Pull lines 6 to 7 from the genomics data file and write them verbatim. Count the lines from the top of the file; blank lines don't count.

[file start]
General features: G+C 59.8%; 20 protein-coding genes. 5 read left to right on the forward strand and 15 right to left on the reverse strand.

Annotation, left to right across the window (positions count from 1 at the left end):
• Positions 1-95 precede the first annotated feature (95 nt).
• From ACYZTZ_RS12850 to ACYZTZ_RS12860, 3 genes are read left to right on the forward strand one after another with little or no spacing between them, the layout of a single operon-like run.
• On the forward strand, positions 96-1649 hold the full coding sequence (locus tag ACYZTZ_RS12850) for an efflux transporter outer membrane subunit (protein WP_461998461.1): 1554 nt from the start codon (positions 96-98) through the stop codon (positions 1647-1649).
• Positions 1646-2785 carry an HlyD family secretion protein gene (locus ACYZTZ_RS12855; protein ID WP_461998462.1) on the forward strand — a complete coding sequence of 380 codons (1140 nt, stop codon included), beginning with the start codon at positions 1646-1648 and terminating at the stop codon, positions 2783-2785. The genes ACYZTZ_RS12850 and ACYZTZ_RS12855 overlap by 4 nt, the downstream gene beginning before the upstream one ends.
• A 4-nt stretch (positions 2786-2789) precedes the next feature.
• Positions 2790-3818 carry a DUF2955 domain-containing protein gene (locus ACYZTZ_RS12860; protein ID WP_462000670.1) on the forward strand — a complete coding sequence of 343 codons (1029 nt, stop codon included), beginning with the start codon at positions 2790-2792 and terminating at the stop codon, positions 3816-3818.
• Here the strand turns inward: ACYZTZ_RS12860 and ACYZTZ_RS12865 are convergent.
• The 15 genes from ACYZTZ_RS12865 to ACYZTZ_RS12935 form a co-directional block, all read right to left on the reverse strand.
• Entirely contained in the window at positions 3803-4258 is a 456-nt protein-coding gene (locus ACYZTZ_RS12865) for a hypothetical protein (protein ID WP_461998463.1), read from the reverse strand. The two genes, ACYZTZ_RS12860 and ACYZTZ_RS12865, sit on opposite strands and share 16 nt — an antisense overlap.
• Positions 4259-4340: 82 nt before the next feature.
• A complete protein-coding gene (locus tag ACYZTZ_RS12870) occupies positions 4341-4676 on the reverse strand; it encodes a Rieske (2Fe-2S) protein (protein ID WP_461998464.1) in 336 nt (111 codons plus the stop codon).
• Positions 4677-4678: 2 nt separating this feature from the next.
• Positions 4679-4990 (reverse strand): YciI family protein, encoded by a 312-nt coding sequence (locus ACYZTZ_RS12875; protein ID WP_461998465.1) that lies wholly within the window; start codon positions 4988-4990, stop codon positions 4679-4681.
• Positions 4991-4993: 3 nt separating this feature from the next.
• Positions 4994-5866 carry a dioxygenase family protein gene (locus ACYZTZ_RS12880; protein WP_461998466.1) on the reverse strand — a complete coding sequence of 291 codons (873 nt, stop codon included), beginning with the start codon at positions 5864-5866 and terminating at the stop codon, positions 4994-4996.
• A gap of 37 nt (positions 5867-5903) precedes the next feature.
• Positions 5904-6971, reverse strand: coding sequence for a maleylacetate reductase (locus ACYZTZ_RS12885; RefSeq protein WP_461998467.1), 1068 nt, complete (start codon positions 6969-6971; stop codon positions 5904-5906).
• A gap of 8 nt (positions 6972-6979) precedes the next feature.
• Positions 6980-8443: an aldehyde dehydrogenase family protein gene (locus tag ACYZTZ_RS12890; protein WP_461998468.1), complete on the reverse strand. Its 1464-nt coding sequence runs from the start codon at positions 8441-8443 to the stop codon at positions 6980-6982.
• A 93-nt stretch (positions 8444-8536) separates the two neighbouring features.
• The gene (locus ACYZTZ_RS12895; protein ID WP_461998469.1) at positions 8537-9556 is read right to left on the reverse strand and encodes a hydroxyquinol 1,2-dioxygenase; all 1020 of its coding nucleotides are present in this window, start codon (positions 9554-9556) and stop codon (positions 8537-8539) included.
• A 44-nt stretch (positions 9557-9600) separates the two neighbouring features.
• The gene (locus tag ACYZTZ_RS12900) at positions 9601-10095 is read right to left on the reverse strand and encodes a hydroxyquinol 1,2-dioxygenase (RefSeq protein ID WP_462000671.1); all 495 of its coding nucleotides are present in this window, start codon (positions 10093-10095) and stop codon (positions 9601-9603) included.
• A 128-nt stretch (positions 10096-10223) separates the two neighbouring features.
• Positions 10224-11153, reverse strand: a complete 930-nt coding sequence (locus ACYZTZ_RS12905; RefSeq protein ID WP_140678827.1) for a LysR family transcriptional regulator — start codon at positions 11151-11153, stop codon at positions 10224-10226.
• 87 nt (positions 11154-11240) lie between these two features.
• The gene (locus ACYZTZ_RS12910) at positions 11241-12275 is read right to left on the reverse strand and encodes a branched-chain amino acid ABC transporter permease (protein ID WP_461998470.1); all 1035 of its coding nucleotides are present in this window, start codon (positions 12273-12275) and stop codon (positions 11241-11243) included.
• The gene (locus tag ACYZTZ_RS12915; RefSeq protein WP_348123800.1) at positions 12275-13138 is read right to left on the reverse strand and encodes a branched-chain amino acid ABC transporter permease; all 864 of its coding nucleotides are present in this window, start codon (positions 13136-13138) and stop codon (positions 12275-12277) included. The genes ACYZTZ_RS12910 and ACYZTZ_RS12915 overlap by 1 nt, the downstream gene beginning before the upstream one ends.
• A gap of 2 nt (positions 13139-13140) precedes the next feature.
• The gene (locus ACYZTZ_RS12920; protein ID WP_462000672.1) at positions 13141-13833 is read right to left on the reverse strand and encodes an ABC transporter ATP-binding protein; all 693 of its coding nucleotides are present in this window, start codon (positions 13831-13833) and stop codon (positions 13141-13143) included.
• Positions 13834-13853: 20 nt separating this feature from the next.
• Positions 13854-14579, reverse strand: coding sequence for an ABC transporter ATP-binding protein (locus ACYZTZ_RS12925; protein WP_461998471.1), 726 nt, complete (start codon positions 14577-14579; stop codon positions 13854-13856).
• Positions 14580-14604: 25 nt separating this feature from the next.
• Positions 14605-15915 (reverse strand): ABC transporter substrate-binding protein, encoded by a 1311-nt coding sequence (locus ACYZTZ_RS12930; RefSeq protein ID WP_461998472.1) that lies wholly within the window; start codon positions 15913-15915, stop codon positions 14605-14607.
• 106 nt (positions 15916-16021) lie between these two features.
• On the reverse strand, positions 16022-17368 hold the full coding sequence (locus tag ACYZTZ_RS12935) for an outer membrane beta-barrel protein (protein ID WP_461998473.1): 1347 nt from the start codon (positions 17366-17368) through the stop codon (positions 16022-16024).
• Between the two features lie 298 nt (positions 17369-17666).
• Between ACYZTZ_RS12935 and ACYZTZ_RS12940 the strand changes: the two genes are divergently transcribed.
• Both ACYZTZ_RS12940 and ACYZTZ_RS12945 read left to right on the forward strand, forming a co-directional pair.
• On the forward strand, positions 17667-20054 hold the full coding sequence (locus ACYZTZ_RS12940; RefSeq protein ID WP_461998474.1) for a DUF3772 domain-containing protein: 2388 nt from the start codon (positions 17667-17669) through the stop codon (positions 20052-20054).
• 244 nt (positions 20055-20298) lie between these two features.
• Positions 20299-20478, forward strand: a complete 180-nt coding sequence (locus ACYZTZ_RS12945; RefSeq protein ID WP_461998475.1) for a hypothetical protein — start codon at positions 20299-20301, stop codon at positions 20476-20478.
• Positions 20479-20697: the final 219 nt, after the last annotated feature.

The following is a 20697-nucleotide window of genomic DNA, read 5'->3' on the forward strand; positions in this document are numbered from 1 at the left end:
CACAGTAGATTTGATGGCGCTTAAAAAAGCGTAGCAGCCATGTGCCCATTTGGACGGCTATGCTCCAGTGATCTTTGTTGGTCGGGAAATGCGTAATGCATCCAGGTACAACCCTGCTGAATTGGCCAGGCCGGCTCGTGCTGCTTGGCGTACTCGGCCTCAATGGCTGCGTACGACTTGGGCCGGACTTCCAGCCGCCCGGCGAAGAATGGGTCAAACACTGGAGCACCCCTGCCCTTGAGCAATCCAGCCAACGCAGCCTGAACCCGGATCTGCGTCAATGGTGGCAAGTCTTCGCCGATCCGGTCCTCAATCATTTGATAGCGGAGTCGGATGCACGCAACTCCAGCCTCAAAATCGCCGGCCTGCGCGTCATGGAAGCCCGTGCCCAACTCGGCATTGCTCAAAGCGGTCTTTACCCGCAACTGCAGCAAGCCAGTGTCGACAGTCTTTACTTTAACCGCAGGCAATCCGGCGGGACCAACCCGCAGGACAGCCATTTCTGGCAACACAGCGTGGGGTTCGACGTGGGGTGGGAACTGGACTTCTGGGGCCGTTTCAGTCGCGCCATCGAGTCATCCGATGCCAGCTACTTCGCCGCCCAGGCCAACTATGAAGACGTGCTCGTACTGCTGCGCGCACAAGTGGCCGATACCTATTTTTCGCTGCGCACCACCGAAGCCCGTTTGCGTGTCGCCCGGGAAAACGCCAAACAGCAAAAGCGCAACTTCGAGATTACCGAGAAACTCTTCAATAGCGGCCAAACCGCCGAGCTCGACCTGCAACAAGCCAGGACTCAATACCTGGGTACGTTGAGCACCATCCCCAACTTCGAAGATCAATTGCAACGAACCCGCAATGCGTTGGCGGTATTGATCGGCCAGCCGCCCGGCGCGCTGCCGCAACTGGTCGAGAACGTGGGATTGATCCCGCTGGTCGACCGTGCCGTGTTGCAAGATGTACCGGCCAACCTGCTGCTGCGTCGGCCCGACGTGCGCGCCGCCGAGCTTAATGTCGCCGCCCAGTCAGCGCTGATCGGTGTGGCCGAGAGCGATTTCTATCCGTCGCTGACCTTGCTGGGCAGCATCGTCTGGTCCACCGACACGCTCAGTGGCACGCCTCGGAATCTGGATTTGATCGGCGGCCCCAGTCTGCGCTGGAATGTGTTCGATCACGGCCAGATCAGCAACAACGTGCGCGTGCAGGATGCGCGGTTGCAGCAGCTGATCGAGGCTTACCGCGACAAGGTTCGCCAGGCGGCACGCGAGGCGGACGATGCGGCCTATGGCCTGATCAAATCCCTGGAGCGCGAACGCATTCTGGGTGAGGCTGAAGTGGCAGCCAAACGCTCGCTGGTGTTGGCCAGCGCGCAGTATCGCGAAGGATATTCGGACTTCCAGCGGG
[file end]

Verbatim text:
• Positions 1646-2785 carry an HlyD family secretion protein gene (locus ACYZTZ_RS12855; protein ID WP_461998462.1) on the forward strand — a complete coding sequence of 380 codons (1140 nt, stop codon included), beginning with the start codon at positions 1646-1648 and terminating at the stop codon, positions 2783-2785. The genes ACYZTZ_RS12850 and ACYZTZ_RS12855 overlap by 4 nt, the downstream gene beginning before the upstream one ends.
• A 4-nt stretch (positions 2786-2789) precedes the next feature.